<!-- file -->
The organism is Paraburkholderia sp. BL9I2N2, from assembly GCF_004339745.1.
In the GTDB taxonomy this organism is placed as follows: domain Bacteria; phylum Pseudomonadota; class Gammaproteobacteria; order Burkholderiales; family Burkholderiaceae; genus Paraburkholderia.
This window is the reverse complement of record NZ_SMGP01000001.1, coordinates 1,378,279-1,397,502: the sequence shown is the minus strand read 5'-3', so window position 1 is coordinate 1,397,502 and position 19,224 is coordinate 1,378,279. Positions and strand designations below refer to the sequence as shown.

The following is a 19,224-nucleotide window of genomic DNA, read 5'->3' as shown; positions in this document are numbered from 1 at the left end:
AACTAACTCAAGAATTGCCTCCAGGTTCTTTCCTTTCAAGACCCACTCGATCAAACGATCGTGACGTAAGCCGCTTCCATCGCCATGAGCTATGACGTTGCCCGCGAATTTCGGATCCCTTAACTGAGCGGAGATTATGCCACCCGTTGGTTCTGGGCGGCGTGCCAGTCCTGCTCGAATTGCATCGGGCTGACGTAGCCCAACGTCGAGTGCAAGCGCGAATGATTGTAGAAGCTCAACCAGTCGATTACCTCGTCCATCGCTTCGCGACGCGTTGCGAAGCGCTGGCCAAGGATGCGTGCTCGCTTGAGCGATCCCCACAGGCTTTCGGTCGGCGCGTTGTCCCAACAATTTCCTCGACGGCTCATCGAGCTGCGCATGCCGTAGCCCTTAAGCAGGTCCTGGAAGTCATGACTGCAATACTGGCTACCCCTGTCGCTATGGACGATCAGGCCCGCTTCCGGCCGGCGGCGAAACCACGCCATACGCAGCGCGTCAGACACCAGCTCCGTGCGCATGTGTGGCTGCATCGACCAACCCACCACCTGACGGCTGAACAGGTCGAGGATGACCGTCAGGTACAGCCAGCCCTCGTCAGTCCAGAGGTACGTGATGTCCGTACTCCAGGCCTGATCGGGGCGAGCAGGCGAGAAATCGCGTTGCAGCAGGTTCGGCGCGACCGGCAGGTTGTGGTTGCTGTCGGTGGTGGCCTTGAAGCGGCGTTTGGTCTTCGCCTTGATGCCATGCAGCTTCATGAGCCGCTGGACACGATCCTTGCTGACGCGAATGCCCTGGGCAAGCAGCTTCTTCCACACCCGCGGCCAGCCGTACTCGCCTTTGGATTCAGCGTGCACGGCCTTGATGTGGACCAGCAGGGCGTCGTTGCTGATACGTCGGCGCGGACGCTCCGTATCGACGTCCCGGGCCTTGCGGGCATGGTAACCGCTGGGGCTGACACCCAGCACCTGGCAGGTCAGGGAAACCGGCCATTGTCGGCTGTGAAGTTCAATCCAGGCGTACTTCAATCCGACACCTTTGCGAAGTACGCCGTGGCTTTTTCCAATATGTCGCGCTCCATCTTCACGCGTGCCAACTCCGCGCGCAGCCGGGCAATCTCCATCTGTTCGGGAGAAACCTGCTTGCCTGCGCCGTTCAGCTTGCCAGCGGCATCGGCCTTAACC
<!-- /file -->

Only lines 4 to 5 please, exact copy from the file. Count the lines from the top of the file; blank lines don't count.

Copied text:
The following is a 19,224-nucleotide window of genomic DNA, read 5'->3' as shown; positions in this document are numbered from 1 at the left end:
AACTAACTCAAGAATTGCCTCCAGGTTCTTTCCTTTCAAGACCCACTCGATCAAACGATCGTGACGTAAGCCGCTTCCATCGCCATGAGCTATGACGTTGCCCGCGAATTTCGGATCCCTTAACTGAGCGGAGATTATGCCACCCGTTGGTTCTGGGCGGCGTGCCAGTCCTGCTCGAATTGCATCGGGCTGACGTAGCCCAACGTCGAGTGCAAGCGCGAATGATTGTAGAAGCTCAACCAGTCGATTACCTCGTCCATCGCTTCGCGACGCGTTGCGAAGCGCTGGCCAAGGATGCGTGCTCGCTTGAGCGATCCCCACAGGCTTTCGGTCGGCGCGTTGTCCCAACAATTTCCTCGACGGCTCATCGAGCTGCGCATGCCGTAGCCCTTAAGCAGGTCCTGGAAGTCATGACTGCAATACTGGCTACCCCTGTCGCTATGGACGATCAGGCCCGCTTCCGGCCGGCGGCGAAACCACGCCATACGCAGCGCGTCAGACACCAGCTCCGTGCGCATGTGTGGCTGCATCGACCAACCCACCACCTGACGGCTGAACAGGTCGAGGATGACCGTCAGGTACAGCCAGCCCTCGTCAGTCCAGAGGTACGTGATGTCCGTACTCCAGGCCTGATCGGGGCGAGCAGGCGAGAAATCGCGTTGCAGCAGGTTCGGCGCGACCGGCAGGTTGTGGTTGCTGTCGGTGGTGGCCTTGAAGCGGCGTTTGGTCTTCGCCTTGATGCCATGCAGCTTCATGAGCCGCTGGACACGATCCTTGCTGACGCGAATGCCCTGGGCAAGCAGCTTCTTCCACACCCGCGGCCAGCCGTACTCGCCTTTGGATTCAGCGTGCACGGCCTTGATGTGGACCAGCAGGGCGTCGTTGCTGATACGTCGGCGCGGACGCTCCGTATCGACGTCCCGGGCCTTGCGGGCATGGTAACCGCTGGGGCTGACACCCAGCACCTGGCAGGTCAGGGAAACCGGCCATTGTCGGCTGTGAAGTTCAATCCAGGCGTACTTCAATCCGACACCTTTGCGAAGTACGCCGTGGCTTTTTCCAATATGTCGCGCTCCATCTTCACGCGTGCCAACTCCGCGCGCAGCCGGGCAATCTCCATCTGTTCGGGAGAAACCTGCTTGCCTGCGCCGTTCAGCTTGCCAGCGGCATCGGCCTTAACC